2009 Portland GSA Annual Meeting (18-21 October 2009)

Paper No. 14
Presentation Time: 9:00 AM-6:00 PM


BRAUNSTEN, Scott B., Department of Geology, Portland State University, Portland, OR 97201, BLAKELY, Richard J., US Geological Survey, 345 Middlefield Rd, MS 989, Menlo Park, CA 94025, HULBE, Christina L., Department of Geology, Portland State University, PO Box 751, Portland, OR 97207 and GANNETT, Marshall W., Oregon Water Science Center, U.S. Geological Survey, 2130 SW Fifth Ave, Portland, OR 97201, braunsten@comcast.net

The subsurface geometry of geologic units in the Lower Klamath Lake and Tule Lake basins, northern California, is investigated using anomalies in the regional gravity field together with other geologic data. One hundred and eighty five new gravity stations were acquired in order to fill data gaps in important areas, in particular over Lower Klamath Lake. The gravity data are reduced using standard methods and combined with existing data sets. Horizontal variations in the resulting gravity anomaly map, along with estimated density contrasts among lithologic units and contact depths recorded in well logs, are then used to infer subsurface geometry along three profiles, one of which crosses Sheepy Ridge, a prominent topographic feature trending north between the Lower Klamath Lake and Tule Lake basins, and the location of the Gillem Fault, a major structure in the area. That goal is accomplished here using a commercial software package, Oasis Montaj, to implement a forward modeling approach.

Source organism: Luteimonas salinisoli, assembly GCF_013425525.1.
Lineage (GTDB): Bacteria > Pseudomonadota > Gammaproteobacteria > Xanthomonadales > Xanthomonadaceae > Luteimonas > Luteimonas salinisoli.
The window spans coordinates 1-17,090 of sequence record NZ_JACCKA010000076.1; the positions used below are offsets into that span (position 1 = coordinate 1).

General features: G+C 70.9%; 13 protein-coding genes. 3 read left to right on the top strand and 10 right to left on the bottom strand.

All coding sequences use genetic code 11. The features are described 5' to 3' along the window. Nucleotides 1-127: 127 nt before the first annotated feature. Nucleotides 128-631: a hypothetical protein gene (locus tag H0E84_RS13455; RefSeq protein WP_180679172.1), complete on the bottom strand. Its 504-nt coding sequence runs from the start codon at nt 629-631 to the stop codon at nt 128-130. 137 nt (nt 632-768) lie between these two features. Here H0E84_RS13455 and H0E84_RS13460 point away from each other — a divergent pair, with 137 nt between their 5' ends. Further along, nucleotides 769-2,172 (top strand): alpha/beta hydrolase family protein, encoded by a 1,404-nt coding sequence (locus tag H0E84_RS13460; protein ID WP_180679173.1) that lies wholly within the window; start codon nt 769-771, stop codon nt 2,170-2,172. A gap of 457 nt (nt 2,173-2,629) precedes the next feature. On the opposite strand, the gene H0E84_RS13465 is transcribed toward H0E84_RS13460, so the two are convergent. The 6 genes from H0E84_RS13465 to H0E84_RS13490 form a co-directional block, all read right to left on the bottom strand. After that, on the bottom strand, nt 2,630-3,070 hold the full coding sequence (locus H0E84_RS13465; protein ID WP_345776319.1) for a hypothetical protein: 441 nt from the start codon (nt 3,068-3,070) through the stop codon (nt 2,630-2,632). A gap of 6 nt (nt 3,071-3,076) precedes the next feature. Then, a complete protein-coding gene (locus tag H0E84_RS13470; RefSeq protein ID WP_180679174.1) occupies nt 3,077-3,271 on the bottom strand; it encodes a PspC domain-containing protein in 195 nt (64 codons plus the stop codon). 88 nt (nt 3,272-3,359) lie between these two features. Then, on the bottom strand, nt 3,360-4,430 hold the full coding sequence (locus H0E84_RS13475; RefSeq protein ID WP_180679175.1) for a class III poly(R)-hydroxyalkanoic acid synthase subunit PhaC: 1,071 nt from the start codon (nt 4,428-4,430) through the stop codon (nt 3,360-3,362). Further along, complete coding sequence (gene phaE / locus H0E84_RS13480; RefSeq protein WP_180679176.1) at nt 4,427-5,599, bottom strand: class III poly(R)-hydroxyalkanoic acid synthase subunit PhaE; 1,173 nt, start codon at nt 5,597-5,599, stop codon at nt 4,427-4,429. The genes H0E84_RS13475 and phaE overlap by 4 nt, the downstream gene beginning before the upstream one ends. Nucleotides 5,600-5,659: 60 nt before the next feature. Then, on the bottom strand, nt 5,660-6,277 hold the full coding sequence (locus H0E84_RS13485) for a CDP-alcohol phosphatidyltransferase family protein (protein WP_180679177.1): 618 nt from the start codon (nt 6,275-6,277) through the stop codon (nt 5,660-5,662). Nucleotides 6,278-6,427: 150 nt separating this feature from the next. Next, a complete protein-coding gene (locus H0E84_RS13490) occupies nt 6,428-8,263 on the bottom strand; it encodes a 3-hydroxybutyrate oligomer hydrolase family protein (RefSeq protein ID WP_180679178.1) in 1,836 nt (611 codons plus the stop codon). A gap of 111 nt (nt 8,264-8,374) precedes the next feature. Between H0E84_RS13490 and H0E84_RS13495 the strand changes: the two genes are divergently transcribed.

The present work improves on prior estimates of basin depth and illuminates structural features associated with Sheepy Ridge and the associated Gillem Fault. The Lower Klamath Lake basin contains up to 2,000 m of sediment fill and the Tule Lake basin is up to 1,500 m deep. Overall, the Lower Klamath Lake basin is deeper than the Tule Lake basin and has a deeper mean depth. Sheepy Ridge is found to be composed of relatively high density material bounded by a set of parallel or sub-parallel east-dipping faults. Other subsurface faults (contacts between materials of different densities) and probable eruptive centers are also located. The structural interpretation presented here is consistent with other work, suggesting pull-apart basins caused by regional extension in the study area.